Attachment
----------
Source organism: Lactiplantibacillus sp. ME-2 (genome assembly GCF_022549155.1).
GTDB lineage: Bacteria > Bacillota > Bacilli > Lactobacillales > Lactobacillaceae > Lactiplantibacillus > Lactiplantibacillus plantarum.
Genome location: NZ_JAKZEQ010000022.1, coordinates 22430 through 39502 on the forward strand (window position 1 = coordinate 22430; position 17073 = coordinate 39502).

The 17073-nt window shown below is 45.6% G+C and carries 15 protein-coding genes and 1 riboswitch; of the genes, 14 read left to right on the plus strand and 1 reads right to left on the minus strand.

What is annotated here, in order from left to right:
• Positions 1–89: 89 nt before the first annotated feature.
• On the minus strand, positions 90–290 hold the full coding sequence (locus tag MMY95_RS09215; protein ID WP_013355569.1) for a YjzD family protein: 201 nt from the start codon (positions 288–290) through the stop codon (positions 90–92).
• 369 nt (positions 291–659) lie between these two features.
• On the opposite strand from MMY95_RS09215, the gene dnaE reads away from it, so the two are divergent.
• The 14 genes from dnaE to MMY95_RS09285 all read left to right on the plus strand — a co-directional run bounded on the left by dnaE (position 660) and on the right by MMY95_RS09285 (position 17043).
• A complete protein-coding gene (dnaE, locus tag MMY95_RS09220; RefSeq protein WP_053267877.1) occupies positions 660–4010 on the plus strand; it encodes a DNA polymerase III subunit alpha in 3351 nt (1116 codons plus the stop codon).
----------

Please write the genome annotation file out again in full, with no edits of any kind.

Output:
Source organism: Lactiplantibacillus sp. ME-2 (genome assembly GCF_022549155.1).
GTDB lineage: Bacteria > Bacillota > Bacilli > Lactobacillales > Lactobacillaceae > Lactiplantibacillus > Lactiplantibacillus plantarum.
Genome location: NZ_JAKZEQ010000022.1, coordinates 22430 through 39502 on the forward strand (window position 1 = coordinate 22430; position 17073 = coordinate 39502).

The 17073-nt window shown below is 45.6% G+C and carries 15 protein-coding genes and 1 riboswitch; of the genes, 14 read left to right on the plus strand and 1 reads right to left on the minus strand.

What is annotated here, in order from left to right:
• Positions 1–89: 89 nt before the first annotated feature.
• On the minus strand, positions 90–290 hold the full coding sequence (locus tag MMY95_RS09215; protein ID WP_013355569.1) for a YjzD family protein: 201 nt from the start codon (positions 288–290) through the stop codon (positions 90–92).
• 369 nt (positions 291–659) lie between these two features.
• On the opposite strand from MMY95_RS09215, the gene dnaE reads away from it, so the two are divergent.
• The 14 genes from dnaE to MMY95_RS09285 all read left to right on the plus strand — a co-directional run bounded on the left by dnaE (position 660) and on the right by MMY95_RS09285 (position 17043).
• A complete protein-coding gene (dnaE, locus tag MMY95_RS09220; RefSeq protein WP_053267877.1) occupies positions 660–4010 on the plus strand; it encodes a DNA polymerase III subunit alpha in 3351 nt (1116 codons plus the stop codon).